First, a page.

Emily VanDerWerff brings up the subject of the lack of color in movies and TV shows these days. I thought it was just my eyesight going bad, or my outdated media devices. No, everyone has noticed it, but no one knows why. Perhaps there are too many reasons.
Digital filming, as opposed to old-fashioned film, offers a world of options for visual effects. One of these is simple color correction, which helps to make the project internally consistent. When half the action takes place on a sound stage and the other in a faraway setting, less color saturation makes the change more believable. Less saturation also allows for easier insertion of digital special effects. In other words, it's cheap and easy.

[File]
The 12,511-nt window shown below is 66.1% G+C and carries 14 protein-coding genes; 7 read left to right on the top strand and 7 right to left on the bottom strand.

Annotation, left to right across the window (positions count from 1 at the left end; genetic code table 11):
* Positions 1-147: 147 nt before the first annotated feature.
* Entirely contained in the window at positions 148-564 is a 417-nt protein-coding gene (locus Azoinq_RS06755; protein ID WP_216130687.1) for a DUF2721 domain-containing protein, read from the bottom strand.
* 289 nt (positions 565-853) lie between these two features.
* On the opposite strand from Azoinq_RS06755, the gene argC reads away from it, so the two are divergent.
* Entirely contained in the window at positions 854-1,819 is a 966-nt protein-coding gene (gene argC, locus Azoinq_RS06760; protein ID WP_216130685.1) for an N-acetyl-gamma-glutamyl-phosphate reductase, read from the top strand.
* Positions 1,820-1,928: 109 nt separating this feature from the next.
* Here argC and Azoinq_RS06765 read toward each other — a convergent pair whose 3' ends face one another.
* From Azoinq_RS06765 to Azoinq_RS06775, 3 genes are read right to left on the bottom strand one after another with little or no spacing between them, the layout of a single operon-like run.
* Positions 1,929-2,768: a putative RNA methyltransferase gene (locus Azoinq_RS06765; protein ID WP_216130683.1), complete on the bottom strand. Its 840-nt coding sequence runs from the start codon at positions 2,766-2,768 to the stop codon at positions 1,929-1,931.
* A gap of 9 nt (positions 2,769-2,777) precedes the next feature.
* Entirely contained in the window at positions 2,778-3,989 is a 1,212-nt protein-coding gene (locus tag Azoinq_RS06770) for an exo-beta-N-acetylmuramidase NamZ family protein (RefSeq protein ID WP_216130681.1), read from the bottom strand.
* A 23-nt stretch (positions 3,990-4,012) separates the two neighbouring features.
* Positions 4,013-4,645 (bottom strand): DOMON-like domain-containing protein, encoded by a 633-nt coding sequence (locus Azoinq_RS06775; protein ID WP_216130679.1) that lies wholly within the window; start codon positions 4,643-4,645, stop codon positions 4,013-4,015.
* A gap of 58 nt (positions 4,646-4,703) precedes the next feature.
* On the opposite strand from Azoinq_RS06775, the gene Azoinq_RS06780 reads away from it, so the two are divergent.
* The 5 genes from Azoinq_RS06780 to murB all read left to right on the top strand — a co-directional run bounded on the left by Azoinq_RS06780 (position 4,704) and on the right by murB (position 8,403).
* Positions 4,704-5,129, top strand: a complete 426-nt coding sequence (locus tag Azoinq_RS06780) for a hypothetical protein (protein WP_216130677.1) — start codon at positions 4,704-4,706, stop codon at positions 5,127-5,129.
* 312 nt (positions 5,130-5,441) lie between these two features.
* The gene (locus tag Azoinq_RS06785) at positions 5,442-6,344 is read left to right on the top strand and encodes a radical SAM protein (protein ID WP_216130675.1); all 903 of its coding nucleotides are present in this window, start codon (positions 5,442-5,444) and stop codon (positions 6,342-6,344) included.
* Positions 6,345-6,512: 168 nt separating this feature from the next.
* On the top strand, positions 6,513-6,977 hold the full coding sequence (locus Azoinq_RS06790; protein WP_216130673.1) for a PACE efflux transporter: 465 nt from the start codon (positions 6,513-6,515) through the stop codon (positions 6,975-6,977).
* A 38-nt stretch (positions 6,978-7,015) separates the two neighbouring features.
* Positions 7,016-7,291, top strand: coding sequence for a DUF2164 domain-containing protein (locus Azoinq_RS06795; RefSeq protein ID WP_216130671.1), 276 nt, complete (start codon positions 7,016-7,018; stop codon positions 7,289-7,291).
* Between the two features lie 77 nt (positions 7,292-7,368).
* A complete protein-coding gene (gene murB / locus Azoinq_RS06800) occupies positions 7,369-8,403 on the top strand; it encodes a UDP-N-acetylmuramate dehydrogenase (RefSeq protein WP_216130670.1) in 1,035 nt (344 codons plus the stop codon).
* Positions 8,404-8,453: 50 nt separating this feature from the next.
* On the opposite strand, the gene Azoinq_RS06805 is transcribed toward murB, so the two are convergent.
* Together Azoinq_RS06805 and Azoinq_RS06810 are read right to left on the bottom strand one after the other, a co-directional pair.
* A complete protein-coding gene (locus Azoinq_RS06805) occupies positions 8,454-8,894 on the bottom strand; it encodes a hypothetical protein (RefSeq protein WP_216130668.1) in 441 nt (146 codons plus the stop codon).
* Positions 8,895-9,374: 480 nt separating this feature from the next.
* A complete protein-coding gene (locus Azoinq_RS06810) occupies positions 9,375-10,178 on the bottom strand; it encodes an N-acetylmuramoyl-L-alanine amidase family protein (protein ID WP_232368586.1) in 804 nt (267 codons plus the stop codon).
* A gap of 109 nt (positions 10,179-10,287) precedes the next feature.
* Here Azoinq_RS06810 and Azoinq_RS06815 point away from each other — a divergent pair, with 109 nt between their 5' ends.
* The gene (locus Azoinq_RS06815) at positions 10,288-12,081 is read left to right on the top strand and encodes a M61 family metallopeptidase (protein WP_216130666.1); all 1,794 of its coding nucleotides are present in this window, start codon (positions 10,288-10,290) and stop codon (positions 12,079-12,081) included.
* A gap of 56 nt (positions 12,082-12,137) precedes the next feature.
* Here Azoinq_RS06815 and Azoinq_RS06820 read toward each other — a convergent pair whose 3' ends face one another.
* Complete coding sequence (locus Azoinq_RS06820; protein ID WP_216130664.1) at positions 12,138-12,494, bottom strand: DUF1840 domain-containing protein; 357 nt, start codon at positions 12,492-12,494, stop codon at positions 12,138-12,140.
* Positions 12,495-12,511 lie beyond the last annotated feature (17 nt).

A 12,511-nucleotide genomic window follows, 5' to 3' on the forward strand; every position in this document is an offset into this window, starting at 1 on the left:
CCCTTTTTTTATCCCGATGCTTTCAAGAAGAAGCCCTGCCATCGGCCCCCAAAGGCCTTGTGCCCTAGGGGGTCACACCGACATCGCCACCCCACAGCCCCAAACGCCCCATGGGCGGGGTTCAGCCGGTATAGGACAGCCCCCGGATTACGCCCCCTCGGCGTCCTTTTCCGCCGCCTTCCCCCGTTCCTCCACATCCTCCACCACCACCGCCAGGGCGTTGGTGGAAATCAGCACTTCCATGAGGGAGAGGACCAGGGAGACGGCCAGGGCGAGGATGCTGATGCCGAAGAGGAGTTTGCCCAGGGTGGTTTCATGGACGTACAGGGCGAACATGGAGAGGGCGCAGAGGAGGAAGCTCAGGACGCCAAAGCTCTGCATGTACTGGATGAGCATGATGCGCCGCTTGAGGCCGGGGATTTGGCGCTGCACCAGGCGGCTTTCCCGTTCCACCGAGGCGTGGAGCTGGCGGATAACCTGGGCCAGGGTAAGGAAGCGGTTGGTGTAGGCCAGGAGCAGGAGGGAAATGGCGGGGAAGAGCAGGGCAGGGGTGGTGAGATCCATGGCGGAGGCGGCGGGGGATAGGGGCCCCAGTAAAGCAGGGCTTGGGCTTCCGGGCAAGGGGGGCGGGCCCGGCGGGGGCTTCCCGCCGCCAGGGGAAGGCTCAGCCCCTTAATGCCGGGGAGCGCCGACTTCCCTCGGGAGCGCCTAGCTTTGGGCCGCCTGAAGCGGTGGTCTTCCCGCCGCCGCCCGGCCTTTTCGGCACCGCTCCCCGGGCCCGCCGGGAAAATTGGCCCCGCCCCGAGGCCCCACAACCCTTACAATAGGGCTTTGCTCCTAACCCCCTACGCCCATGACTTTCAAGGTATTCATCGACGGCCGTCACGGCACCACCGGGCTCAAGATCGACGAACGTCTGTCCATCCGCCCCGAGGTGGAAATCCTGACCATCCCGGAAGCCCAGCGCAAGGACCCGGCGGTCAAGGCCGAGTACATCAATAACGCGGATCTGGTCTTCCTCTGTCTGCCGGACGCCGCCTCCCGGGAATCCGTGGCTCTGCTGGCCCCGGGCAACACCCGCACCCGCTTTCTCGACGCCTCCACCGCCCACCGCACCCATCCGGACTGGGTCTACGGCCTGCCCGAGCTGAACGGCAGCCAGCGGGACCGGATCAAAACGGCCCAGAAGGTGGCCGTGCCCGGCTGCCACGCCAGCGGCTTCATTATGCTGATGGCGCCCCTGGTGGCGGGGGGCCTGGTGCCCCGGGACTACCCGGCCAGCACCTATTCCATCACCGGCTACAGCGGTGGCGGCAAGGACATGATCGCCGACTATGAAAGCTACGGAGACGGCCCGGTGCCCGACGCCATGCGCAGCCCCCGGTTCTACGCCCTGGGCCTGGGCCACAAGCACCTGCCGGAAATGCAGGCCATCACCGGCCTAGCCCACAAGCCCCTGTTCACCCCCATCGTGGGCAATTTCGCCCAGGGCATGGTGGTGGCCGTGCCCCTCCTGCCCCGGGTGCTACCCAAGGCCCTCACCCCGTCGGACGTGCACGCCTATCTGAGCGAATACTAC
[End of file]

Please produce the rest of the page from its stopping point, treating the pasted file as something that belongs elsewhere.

Less color could be a case of being stylish for the sake of being stylish. When one movie is filmed in muted colors and is a hit, more filmmakers try it, too. Before long, it's just a trend. Have you heard the phrase "gritty reboot" too much in the last few years? A lack of color makes a film look more gritty.
Or is it the subject matter? It's possible that moving away from bright colors is a statement that this movie, or TV show, is serious and made for adults (but not for adults with declining eyesight). However, lack of color does make one feel more doom and gloom, which some might see as a necessary element in stories about a world falling into dystopia.
For all these reasons and more, the colors of movies and TV have become less saturated and more consistent, and ever darker than before. Take a deep dive into the phenomenon at Vox. -via Metafilter
See also: Why Movie Dialogue Has Become So Difficult to Understand
#movie #color #saturation